Dontae Delgado: At this point, the Nuggets need to begin thinking about the future. Danilo Gallinari was the closest thing to a superstar the team had, which is paramount to win championships. Now he seems to have lost his potential due to health, age or some combination of both. Kenneth Faried is what he is: high energy, but flawed on the defensive end. The skills of the players are either at their peak (Wilson Chandler, Arron Afflalo) or not developing into the game-changers they were thought to be (JaVale McGee, Kenneth Faried, Danilio Gallinari). Two things are likely to happen: 1) They end up in the lower part of the lottery or 2) They develop into the Atlanta Hawks West. I'm not for either, longterm. A more structured plan is needed.
What should the team do about Brian Shaw?
Timmons: The Nuggets were patient, and rightfully so, with George Karl. He was the second longest tenured coach in the franchise's history, behind Doug Moe. Between the two coaches? The Nuggets employed seven different head coaches and had four interim coaches, too. Denver's brass knows how Shaw and the players are progressing or not progressing. They also know they are implementing an entirely new system. And with that in mind, if I were calling the shots, I give Shaw the season and heavily evaluate him very early in the off-season. I want to see how the team responds to Shaw this season and how he responds throughout. Look, the Nuggets have played bad, but there absolutely are recovery issues of players and cold shooting right now. I think it's fair to all to play out the season, and go from there (unless something major happens).
Neilson: The team should keep Brian Shaw through the rest of this season, period. It is frankly absurd to be calling for Shaw's ouster just 10 games into the season. While I've had my own moments of doubt through an inexplicably horrendous start, Shaw at the very least deserves a full season with a finally (mostly) healthy roster. To cull Shaw just as he is starting to be able to work with all the ingredients in the cookbook would send a bad message to both the players and future coaching hires, especially when considering that Shaw really still hasn't had a completely fair shake with this roster. At the end of the season, we can re-evaluate what progress Shaw's made, and go from there, but to part ways with him sooner than that would be a shortsighted, reactionary move.
Olson: Coach Shaw deserves enough time to try and integrate his plans with the players around him, but he might want to be clearer with the players and public about what those plans are. While we all argue about whether it's the players or coaches who bear the brunt of the responsibility for the recent slide, in truth it's probably a fair bit of both. If Shaw is still struggling at the All-Star break, the team may want to take a different direction, but it's still very early at this point.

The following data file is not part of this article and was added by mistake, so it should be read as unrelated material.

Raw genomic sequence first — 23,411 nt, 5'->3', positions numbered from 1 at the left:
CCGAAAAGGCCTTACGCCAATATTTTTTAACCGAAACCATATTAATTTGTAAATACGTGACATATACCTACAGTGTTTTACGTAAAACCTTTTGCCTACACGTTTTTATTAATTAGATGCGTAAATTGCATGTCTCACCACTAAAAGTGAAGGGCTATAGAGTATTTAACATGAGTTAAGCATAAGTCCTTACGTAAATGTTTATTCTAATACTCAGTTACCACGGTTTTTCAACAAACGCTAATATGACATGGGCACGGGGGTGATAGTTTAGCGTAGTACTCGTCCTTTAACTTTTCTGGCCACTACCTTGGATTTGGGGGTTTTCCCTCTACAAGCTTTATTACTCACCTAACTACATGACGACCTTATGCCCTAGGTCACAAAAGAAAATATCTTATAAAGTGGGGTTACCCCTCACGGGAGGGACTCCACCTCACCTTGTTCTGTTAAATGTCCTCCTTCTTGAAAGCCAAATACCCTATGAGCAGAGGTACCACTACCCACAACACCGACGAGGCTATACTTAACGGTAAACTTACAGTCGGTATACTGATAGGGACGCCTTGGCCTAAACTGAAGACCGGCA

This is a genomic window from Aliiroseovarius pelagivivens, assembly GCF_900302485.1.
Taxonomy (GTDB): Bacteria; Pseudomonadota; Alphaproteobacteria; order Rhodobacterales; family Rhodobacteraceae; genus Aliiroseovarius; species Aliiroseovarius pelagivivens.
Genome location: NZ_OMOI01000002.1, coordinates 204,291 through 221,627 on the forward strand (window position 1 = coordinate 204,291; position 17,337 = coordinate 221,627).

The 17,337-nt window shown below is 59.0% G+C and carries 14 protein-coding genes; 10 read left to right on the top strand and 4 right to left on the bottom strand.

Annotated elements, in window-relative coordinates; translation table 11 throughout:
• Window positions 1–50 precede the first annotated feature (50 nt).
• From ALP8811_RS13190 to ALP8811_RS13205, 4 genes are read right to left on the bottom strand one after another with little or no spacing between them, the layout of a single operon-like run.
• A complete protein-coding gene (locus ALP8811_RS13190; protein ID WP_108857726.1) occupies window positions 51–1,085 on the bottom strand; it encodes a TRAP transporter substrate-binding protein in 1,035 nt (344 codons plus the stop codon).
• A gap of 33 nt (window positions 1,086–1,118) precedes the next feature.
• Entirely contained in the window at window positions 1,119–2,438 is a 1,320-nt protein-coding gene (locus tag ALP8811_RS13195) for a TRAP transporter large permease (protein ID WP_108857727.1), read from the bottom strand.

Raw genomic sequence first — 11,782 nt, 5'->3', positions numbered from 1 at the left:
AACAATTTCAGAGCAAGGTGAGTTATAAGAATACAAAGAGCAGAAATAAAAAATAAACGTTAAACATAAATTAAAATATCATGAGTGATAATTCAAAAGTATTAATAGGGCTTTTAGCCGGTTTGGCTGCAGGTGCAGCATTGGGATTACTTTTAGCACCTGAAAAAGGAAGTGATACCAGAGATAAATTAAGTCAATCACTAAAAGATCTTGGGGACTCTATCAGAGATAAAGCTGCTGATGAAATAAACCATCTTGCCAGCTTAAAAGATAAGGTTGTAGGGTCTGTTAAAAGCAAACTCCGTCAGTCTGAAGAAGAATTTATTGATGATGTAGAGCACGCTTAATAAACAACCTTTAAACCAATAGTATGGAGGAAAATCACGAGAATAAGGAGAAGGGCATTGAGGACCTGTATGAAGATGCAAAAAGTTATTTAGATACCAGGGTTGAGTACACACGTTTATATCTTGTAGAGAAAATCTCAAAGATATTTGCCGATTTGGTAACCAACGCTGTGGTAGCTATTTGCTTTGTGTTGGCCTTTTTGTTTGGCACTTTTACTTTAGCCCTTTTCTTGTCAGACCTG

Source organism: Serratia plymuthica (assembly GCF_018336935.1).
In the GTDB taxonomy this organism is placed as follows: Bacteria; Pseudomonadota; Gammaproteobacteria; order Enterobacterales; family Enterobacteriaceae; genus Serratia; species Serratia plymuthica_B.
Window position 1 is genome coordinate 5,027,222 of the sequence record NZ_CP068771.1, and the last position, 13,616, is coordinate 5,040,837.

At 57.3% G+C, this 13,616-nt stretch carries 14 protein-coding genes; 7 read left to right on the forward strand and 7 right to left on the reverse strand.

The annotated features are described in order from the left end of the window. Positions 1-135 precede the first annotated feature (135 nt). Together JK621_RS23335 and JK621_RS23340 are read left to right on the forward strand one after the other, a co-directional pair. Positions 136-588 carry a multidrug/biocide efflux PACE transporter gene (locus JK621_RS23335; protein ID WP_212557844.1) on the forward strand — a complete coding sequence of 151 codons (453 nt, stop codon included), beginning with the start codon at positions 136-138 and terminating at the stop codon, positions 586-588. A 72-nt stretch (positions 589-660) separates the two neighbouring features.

Meirose: This question and #3 have to be taken in nearly simultaneously [Part II coming shortly]. It needs to be determined whether the problem lies in Shaw or the players. My inclination is it primarily resides on Shaw. I prefer a clean and quick break if that is indeed the determination. The Nuggets are not currently moving forward, and are in fact losing direction and focus by the game. Anything that prolongs this, worsens the problem and makes it that much more difficult to correct when the needed move is made. Shaw may well be a victim of timing as much as anything in this story. Seattle fans and teams before that could point you towards there being a post-George Karl period of malaise on teams he previously coached, and Shaw may well have gotten the worst of that in Denver. But change is needed, and Shaw is readily the easiest and fastest place to enact a change.
Nesgoda: Let Shaw finish out this season, cut him loose and bring in a coach that can actually grow with and mold young talent, much like Boston has done with Brad Stevens. The Nuggets should throw however much money is necessary to pull Kevin Ollie, Gregg Marshall, Shaka Smart or Archie Miller. I love the idea of having a coach that consistently wins with inferior talent, gets every man to believe in the name on the front of the jersey is the most important, and knows the game so well they see trends 15 possessions ahead.
Delgado: I'm sorry to say it, but if he continues his rotation decisions and refusal to adopt (what seems like) the obvious offensive philosophy, he's got to go. Now, I'm not looking to see him go. He's still an intelligent mind and people forget that he was a very experienced assistant for years. He deserves a longer chance than what's being spoken concerning him, but he's got to make the necessary changes. Now.
That concludes Part I of our roundtable. We'll have Part II posted later today.